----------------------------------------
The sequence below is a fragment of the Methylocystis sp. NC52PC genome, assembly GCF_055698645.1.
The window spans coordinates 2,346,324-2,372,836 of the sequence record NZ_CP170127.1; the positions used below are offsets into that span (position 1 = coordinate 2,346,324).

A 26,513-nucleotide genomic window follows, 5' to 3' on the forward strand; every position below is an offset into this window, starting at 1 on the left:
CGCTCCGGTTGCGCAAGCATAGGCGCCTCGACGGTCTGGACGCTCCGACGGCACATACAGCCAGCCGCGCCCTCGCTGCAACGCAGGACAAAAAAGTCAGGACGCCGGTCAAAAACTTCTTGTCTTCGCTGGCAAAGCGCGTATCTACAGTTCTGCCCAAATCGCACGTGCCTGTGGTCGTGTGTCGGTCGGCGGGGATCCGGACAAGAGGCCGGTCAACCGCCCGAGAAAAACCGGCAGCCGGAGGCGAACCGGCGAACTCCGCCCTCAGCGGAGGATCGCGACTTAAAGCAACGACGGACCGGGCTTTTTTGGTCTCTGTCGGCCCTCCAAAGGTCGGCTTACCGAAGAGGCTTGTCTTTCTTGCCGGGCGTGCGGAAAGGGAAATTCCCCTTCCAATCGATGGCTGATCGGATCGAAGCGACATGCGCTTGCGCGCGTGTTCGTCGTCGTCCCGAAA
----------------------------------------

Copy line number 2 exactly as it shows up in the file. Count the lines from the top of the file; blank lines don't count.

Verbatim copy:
The window spans coordinates 2,346,324-2,372,836 of the sequence record NZ_CP170127.1; the positions used below are offsets into that span (position 1 = coordinate 2,346,324).